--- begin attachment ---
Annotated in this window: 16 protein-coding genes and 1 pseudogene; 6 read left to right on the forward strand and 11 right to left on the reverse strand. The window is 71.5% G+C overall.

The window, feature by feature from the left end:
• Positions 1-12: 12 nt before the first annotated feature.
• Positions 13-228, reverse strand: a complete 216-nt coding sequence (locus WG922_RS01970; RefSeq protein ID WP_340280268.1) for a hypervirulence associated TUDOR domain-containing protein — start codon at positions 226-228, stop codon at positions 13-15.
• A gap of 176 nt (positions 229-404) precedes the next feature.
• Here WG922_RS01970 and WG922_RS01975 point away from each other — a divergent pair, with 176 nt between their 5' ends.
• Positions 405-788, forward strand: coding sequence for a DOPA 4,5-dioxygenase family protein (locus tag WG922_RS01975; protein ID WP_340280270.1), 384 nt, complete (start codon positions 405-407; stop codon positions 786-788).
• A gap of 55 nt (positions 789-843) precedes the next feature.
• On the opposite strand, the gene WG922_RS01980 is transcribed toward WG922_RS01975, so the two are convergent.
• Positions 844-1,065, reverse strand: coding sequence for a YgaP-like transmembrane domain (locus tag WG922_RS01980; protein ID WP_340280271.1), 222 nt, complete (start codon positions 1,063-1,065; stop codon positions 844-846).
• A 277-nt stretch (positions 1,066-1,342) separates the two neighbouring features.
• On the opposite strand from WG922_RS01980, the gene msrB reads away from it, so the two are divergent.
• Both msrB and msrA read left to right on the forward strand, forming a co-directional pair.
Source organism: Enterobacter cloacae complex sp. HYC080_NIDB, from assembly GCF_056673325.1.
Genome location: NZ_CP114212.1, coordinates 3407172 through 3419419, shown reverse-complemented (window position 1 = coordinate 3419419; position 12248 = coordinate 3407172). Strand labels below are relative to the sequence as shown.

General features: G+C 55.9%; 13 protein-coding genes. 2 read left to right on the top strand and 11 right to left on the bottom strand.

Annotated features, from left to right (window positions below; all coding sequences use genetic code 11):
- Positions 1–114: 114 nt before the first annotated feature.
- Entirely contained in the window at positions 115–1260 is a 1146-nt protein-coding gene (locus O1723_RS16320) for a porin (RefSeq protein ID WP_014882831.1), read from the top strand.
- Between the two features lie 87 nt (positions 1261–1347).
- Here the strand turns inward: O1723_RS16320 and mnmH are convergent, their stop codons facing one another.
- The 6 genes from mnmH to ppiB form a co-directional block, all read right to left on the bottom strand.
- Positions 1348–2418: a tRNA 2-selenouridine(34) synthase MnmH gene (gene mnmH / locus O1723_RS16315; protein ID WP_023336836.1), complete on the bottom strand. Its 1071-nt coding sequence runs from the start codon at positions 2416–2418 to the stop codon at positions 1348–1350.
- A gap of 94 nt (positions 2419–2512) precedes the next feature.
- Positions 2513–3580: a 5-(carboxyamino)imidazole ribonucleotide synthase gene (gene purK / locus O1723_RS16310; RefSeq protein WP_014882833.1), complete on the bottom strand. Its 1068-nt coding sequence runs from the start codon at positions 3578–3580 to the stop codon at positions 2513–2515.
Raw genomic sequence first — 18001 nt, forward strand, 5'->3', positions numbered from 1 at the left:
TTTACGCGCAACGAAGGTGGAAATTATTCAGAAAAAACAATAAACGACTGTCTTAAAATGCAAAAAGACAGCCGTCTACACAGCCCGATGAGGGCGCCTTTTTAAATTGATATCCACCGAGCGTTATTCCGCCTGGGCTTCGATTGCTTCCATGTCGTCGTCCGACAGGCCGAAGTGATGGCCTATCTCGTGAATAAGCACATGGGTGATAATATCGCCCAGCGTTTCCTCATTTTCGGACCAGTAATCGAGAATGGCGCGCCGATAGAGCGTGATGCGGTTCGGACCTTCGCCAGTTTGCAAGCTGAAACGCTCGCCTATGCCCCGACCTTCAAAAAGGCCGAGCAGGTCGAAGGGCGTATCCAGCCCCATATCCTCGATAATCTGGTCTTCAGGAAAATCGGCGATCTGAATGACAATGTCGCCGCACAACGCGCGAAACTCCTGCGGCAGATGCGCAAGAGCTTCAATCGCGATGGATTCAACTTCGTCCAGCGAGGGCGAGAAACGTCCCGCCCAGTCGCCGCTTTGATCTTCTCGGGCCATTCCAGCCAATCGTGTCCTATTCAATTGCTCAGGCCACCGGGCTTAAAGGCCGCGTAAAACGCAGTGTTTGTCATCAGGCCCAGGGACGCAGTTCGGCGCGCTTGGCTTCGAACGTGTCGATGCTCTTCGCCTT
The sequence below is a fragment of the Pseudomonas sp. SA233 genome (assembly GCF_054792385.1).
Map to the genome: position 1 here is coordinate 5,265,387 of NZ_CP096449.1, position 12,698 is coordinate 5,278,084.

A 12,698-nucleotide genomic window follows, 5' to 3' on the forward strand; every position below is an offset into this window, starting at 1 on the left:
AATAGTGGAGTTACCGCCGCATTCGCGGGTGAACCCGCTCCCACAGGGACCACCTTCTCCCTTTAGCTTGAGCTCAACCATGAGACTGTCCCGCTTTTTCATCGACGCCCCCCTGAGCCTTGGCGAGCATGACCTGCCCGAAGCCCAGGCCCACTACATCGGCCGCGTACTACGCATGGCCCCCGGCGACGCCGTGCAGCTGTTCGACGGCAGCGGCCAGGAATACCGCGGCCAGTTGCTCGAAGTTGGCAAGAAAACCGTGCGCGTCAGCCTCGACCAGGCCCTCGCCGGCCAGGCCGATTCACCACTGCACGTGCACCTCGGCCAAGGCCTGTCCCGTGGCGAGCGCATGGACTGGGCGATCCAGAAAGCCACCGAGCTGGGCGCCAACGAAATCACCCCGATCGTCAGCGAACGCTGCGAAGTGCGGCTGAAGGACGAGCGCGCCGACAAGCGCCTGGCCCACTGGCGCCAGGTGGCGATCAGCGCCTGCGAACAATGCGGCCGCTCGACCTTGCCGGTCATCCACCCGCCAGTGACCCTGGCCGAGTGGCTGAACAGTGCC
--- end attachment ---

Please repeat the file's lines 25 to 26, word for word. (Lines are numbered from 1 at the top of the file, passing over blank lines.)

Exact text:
- Positions 2513–3580: a 5-(carboxyamino)imidazole ribonucleotide synthase gene (gene purK / locus O1723_RS16310; RefSeq protein WP_014882833.1), complete on the bottom strand. Its 1068-nt coding sequence runs from the start codon at positions 3578–3580 to the stop codon at positions 2513–2515.
Raw genomic sequence first — 18001 nt, forward strand, 5'->3', positions numbered from 1 at the left: